In the old days, you’d go to university for 3 or 4 years. You’d live on ramen noodles (or Pot Noodles if you were at a British uni). You’d take all your washing home every few months for your Mom to take care of. And you’d come out the other side with a lot of debt and hopefully a degree to show for it. You’d then get a job that in many cases is only vaguely related to the subject you earned your degree in.
Times are changing.
University is changing.
Jobs are changing.
The business of university is worth billions. Tuition fees. Funding for research. Textbooks. And where there’s a lot of money at stake, you can guarantee that people will innovate to get a slice of it.
And innovate they are. The Minerva Project is looking to offer an Ivy League education – online. At the moment, online education often has a reputation for providing Mickey Mouse degrees. If two people applied for a job and they both had the same degree – one from Harvard and one from ITT Tech, who would get picked? The Minerva Project is looking to shake that up and become an enviable source of learning.
With the advent of ebooks, the market for college textbooks looks like it’s going to get shaken up as well. Apple’s getting in on the act. No doubt Amazon will with the Kindle, along with many other companies.
It’s not always about the money though. Stanford are running some of their courses online for free. Codecademy is teaching anyone who wants to learn how to code for free. And Khan Academy has thousands of free videos teaching you anything from CA Algebra 1: Slope and Y-Intercept to multiplying binomials with radicals. And going back to textbooks, Boundless Learning is looking to provide free textbook replacements.
So what does this mean for our young people and their education in the future?
A lot of learning will move online. When you can get an excellent education from the comfort of your own home (and sitting in your boxers), why move to go to a university?
Consider how much money would be saved. Students (or their parents) wouldn’t have to pay for separate accommodation. For separate utilities. For such expensive textbooks. Over the course of 3-4 years, this amounts to a huge saving. Even if online courses charged expensive tuition fees, this could still easily be lower than the overall cost of university education as it stands.
The job market is changing as well. More and more jobs can be conducted remotely – I’m speaking from first hand experience. In the last two years, we’ve moved 5 times in the US and Thailand – all the while, I’ve worked for an insurance company that’s based in the UK.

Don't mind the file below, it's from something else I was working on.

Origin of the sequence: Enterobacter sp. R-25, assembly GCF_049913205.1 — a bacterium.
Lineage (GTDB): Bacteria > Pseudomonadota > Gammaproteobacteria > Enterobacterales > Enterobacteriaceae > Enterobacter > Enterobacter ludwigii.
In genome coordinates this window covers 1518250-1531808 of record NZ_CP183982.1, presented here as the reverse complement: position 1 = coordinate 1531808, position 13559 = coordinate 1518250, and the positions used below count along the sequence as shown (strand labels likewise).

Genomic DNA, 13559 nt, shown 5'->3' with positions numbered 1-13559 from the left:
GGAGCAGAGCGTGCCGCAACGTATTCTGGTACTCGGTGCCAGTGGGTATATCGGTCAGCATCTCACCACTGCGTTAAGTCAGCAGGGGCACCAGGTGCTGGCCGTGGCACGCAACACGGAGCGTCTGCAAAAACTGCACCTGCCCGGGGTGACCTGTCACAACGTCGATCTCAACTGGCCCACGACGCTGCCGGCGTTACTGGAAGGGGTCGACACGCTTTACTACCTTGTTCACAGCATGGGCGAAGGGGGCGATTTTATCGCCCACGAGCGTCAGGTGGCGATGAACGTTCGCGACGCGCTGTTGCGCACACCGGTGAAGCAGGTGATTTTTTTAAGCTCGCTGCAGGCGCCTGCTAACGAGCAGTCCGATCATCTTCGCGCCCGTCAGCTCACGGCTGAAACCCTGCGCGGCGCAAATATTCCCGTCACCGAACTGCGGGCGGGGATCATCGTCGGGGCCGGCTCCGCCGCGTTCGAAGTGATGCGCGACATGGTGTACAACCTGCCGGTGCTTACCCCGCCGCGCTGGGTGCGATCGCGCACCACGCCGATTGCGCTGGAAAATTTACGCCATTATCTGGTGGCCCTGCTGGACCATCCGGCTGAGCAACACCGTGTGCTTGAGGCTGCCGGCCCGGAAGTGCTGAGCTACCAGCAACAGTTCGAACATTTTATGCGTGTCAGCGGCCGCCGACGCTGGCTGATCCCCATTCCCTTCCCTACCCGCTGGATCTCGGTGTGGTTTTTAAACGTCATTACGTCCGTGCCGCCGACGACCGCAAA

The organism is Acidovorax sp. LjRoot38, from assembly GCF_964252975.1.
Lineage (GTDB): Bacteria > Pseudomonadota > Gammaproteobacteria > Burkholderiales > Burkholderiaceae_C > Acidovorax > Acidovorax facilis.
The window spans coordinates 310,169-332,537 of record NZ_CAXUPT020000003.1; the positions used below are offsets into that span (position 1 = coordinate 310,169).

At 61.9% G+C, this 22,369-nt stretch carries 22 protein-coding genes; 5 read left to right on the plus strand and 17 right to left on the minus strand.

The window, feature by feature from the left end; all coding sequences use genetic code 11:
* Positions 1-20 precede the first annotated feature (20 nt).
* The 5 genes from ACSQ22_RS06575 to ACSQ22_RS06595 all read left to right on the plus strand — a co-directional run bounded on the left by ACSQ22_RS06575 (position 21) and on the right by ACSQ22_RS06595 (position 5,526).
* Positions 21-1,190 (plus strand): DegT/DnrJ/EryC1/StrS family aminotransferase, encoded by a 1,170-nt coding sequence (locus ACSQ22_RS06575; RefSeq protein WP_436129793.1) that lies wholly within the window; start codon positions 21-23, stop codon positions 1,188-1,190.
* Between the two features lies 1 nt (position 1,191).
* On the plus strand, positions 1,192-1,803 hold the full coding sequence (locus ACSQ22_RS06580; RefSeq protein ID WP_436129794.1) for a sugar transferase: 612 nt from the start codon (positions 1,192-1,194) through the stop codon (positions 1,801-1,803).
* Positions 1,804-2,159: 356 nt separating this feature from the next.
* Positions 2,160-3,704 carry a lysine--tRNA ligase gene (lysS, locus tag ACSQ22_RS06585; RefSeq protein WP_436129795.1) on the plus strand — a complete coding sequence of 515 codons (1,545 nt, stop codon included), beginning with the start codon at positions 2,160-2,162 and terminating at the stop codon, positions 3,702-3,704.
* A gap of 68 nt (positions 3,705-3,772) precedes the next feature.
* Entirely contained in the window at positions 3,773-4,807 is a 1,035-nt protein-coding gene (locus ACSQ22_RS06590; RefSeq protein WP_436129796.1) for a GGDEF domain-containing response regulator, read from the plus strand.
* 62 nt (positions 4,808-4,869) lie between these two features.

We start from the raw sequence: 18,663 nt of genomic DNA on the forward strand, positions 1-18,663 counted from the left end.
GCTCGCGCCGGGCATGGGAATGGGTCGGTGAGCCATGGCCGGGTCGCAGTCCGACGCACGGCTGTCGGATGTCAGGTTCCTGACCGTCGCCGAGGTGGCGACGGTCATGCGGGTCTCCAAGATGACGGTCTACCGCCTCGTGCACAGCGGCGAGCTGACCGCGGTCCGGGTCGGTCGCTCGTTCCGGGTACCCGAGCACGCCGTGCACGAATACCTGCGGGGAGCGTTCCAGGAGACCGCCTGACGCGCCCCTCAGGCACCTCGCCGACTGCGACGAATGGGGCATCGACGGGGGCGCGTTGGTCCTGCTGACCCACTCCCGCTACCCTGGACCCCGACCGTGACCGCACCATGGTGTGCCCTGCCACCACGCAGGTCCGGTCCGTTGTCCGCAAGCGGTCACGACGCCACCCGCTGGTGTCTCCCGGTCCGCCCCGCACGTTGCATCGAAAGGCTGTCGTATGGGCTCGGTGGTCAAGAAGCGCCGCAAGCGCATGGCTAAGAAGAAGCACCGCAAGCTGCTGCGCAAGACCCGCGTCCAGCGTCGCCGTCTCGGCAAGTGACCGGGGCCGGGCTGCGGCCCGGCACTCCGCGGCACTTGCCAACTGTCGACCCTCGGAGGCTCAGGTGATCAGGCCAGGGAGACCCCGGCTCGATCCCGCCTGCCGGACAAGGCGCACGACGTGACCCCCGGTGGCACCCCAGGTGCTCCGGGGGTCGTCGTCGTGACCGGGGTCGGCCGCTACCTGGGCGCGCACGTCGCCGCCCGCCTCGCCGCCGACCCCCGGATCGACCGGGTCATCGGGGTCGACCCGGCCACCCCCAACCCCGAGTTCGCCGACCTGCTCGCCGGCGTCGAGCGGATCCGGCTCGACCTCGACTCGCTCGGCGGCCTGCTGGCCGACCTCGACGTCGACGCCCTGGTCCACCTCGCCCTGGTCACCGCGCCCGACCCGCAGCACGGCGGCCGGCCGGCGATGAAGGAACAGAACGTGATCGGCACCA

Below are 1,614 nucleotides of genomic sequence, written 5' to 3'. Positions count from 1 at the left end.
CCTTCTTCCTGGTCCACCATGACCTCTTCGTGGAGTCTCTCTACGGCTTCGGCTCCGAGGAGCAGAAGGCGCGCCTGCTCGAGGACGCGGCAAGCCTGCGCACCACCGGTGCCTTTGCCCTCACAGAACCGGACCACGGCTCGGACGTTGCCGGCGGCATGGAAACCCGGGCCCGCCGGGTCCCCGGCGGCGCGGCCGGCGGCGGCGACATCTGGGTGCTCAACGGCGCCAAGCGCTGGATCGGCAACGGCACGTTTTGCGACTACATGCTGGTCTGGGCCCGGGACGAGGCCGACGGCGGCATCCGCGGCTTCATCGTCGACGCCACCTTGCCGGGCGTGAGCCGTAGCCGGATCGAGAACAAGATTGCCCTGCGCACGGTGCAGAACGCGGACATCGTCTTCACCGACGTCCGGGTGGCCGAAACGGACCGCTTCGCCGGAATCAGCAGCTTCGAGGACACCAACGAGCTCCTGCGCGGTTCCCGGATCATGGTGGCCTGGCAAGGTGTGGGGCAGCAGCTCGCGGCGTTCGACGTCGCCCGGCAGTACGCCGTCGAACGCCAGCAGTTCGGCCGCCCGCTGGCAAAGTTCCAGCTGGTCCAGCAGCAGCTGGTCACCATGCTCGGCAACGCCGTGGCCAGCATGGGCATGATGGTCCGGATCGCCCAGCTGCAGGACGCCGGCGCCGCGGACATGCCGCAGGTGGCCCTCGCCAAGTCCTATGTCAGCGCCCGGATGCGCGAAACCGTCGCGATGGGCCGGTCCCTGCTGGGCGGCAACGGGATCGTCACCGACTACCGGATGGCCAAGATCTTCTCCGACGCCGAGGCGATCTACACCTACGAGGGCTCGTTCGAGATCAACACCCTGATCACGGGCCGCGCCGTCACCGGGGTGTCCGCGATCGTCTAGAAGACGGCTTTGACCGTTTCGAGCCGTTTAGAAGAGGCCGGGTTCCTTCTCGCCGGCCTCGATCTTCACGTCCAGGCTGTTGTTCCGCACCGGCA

The requirements for getting a job are starting to change as well. Although a good education is a pre-requisite for many jobs, experience is becoming a bigger part of a recruiter’s mindset. It’s all very well knowing something, but can you do it? There are start-ups that are going into larger companies and setting up testing scenarios for job applicants to show that they can actually do the job they’re being recruited for.
But is all this change a good thing?
Absolutely. Why? Because it’s opening up so many more opportunities for youth where there weren’t any before. Youth unemployment is a big problem all around the world, so we need innovative thinking to help solve the issue. There are many young people who can’t afford to go to university – the possibilities that online education opens up could transform their lives.
There will be many other young people that have natural ability and incredible technical skills learned from initiatives like Codecademy. In the past, they wouldn’t have been able to get their foot in the door at a company unless they had a piece of paper saying what they know. With more companies looking for the ability of job applicants though, rather than just a piece of paper, they stand more of a chance.
Don’t get me wrong – there’s still a future for traditional universities. Harvard, Cambridge, Oxford, Stanford, etc will continue to have a certain cachet. Many students will still want to attend a university for the experience (*cough* partying *cough*). And there will be many who are dubious about anything learned on the internet.
But, I’ve seen the future of higher education……..and it’s wearing boxers.
Question: What future do you see for the education of our young people? Have a discussion in the comments below.
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